We invite all persons and institutions interested in the subject of oncology or involved in the treatment of cancer patients to join us and support us in word and deed.



Health prevention should be a topic in schools across the country and should become a fixture of the curriculum. The dangers of smoking and the protection afforded by vaccines (especially HPV) should be major focus points.


Information about the importance of healthy nutrition should be continuously provided: at school, in apprenticeships, through health insurance companies, in pharmacies, in doctors’ practices and in the media. The risks of alcohol and excessive sugar and fat consumption must become even clearer for the citizens!


Better results can be achieved through effective incentives. Smoking is demonstrably one of the major causes of cancer and should therefore be consistently curtailed; advertising for tobacco should be banned. Tobacco taxes should be adapted or increased. Additionally, more people should - in coordination with their doctor - be encouraged to take preventive vaccines, such as HPV against cervical, mouth and throat cancer. Improved bonus systems that create incentives to move more should also be considered. All prevention programmes should be optimised through regular evaluations.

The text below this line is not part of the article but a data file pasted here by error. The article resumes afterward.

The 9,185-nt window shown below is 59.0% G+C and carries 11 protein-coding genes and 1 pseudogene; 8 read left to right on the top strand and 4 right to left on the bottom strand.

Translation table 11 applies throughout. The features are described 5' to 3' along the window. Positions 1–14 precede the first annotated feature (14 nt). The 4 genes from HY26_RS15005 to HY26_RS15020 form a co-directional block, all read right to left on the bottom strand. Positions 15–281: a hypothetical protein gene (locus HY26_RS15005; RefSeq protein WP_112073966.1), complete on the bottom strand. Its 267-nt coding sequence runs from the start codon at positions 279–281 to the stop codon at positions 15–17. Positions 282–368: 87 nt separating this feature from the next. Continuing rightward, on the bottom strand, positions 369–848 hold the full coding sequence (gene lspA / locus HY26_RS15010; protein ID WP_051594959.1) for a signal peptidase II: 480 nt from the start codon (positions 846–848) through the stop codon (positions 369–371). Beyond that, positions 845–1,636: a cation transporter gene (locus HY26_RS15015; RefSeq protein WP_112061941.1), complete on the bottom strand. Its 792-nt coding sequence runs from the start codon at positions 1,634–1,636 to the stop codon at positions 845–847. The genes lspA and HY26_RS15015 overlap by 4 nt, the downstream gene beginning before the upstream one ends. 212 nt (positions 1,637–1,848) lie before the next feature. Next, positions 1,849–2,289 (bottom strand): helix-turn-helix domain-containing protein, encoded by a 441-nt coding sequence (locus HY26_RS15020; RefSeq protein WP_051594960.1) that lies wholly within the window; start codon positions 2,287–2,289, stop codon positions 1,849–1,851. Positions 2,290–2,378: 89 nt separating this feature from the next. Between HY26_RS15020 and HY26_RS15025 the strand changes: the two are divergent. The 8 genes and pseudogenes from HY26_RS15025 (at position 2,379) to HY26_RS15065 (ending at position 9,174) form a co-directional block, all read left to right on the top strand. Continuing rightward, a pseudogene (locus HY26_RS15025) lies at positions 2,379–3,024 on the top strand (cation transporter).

GPs must provide more information on early detection; regular questioning about cancer cases in the family must become obligatory. Successful concepts from abroad, like the invitation to colon cancer screening, should be adopted (in the Netherlands, more than 70% of those invited go to the screening, in Germany probably just a fraction).


Compared to other European countries, there is room for improvement in the rate of innovative, precise diagnostics, particularly broad molecular testing. Funds are needed for the quick expansion of country-wide networks for molecular diagnostics and their implementation. This is a precondition for the individualised, tailored treatment concepts that directly benefit the patients. The key here is close collaboration between research institutes, university clinics, qualified hospitals, and practices focusing on oncology.